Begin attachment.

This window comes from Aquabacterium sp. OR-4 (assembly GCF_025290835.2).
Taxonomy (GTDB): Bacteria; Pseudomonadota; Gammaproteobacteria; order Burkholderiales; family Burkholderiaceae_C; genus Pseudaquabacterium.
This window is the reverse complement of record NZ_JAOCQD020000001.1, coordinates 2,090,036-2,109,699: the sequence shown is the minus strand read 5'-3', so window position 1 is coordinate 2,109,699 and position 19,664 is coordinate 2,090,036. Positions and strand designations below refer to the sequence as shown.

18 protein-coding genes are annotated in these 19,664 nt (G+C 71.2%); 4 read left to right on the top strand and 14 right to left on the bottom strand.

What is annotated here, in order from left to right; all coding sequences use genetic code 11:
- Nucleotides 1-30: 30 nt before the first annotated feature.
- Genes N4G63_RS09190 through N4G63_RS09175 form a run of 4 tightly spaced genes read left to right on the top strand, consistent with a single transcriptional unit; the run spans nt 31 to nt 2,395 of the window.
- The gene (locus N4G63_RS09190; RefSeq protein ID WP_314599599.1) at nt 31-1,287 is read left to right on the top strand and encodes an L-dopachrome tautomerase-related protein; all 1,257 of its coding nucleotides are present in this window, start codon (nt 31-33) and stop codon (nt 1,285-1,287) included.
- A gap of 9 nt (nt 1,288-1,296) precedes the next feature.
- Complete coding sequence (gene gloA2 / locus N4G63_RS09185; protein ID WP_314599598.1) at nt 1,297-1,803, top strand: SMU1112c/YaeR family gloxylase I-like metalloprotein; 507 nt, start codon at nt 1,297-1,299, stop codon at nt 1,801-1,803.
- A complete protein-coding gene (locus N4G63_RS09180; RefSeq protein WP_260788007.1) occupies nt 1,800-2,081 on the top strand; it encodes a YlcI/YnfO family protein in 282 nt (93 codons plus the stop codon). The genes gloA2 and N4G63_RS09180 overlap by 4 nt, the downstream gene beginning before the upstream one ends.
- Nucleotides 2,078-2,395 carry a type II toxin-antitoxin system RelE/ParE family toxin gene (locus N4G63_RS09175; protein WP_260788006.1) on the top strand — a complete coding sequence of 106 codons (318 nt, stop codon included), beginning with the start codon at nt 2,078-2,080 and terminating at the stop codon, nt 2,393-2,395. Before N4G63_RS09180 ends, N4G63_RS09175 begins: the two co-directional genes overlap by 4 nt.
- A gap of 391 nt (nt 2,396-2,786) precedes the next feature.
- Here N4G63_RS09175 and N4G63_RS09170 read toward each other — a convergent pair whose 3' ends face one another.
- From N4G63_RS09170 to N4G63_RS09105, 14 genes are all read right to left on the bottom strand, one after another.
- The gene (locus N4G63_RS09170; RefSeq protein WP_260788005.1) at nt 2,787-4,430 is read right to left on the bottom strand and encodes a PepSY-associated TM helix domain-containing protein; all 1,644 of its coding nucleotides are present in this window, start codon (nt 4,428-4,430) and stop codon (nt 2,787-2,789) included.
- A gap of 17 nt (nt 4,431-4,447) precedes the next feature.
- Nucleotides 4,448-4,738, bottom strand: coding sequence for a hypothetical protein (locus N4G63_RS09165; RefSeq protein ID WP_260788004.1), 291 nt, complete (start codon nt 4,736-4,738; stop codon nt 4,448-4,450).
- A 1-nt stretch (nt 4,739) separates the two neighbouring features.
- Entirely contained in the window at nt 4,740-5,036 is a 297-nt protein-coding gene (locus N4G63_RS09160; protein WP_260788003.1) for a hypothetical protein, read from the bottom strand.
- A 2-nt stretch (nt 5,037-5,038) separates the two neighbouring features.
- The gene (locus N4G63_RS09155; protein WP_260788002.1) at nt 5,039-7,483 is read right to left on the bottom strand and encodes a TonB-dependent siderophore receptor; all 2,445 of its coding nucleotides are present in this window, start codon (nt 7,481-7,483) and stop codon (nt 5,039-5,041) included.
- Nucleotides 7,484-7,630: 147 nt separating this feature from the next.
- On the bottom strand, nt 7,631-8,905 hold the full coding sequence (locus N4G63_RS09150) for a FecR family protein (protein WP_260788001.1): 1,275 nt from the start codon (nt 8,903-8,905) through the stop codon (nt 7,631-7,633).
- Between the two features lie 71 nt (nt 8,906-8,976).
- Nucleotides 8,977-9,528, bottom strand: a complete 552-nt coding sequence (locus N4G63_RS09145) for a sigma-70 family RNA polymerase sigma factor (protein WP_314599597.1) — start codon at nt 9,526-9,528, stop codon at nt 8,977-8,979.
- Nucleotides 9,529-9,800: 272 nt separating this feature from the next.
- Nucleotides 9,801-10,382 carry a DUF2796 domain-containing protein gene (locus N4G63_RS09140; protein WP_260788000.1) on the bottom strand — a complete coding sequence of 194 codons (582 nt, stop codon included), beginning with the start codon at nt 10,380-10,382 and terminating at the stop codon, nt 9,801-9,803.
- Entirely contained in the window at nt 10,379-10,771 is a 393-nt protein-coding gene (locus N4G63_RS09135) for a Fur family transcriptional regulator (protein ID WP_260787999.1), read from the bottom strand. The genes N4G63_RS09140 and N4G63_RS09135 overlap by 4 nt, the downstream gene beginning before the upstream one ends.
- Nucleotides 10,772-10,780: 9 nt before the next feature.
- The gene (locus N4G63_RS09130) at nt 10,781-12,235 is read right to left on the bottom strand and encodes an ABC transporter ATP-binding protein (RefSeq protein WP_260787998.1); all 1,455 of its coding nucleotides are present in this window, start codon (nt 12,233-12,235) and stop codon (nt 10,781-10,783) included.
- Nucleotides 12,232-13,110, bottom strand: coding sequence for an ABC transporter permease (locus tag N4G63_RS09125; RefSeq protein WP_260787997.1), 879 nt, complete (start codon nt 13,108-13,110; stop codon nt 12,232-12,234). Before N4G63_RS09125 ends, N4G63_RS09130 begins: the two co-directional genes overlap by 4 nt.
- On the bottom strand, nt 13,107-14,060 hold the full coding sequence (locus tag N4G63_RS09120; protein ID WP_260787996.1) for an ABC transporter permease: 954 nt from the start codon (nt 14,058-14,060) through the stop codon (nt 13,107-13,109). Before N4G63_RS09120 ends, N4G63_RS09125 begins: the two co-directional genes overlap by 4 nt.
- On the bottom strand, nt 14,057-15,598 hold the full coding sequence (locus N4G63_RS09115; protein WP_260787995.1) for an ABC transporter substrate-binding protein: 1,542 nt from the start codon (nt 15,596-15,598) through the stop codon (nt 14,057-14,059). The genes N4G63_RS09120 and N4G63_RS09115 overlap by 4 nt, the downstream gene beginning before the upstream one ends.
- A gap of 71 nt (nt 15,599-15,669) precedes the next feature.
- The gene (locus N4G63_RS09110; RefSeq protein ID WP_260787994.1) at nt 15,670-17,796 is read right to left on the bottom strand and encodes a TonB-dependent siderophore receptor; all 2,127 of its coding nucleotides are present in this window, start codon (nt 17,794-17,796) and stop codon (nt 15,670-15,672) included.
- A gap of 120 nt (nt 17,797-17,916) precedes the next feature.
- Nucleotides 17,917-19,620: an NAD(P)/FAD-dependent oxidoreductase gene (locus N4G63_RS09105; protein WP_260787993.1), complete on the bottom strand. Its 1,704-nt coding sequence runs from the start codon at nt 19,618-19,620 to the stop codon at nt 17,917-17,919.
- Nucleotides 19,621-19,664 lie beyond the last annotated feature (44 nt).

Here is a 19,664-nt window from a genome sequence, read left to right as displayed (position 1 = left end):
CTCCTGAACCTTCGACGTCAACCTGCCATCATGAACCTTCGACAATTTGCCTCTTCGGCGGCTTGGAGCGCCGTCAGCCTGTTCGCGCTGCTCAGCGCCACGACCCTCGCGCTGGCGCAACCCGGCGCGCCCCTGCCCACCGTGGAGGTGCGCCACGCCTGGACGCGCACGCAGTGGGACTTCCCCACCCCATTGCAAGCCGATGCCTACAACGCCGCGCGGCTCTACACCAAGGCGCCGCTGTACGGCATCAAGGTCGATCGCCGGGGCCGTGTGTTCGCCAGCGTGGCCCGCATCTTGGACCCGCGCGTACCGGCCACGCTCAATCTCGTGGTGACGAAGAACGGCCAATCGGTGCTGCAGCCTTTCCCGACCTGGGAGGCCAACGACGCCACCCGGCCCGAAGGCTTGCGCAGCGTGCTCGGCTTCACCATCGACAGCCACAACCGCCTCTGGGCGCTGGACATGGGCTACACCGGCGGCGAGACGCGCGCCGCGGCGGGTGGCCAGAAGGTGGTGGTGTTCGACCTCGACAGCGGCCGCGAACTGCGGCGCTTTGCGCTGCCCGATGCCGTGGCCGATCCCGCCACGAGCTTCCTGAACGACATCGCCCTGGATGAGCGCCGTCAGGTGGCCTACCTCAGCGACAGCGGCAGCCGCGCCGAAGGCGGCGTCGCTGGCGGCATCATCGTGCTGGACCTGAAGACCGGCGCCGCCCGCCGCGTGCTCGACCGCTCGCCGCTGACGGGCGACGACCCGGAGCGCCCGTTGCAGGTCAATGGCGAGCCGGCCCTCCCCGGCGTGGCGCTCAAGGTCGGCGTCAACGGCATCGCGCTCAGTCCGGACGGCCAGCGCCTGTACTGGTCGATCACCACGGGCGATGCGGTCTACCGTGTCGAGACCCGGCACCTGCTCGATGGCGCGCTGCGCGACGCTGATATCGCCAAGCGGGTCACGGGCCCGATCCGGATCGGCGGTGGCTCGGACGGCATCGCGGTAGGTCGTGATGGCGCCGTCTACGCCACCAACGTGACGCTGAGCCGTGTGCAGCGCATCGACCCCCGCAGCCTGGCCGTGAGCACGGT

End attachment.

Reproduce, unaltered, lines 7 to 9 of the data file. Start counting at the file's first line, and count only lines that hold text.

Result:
- Genes N4G63_RS09190 through N4G63_RS09175 form a run of 4 tightly spaced genes read left to right on the top strand, consistent with a single transcriptional unit; the run spans nt 31 to nt 2,395 of the window.
- The gene (locus N4G63_RS09190; RefSeq protein ID WP_314599599.1) at nt 31-1,287 is read left to right on the top strand and encodes an L-dopachrome tautomerase-related protein; all 1,257 of its coding nucleotides are present in this window, start codon (nt 31-33) and stop codon (nt 1,285-1,287) included.
- A gap of 9 nt (nt 1,288-1,296) precedes the next feature.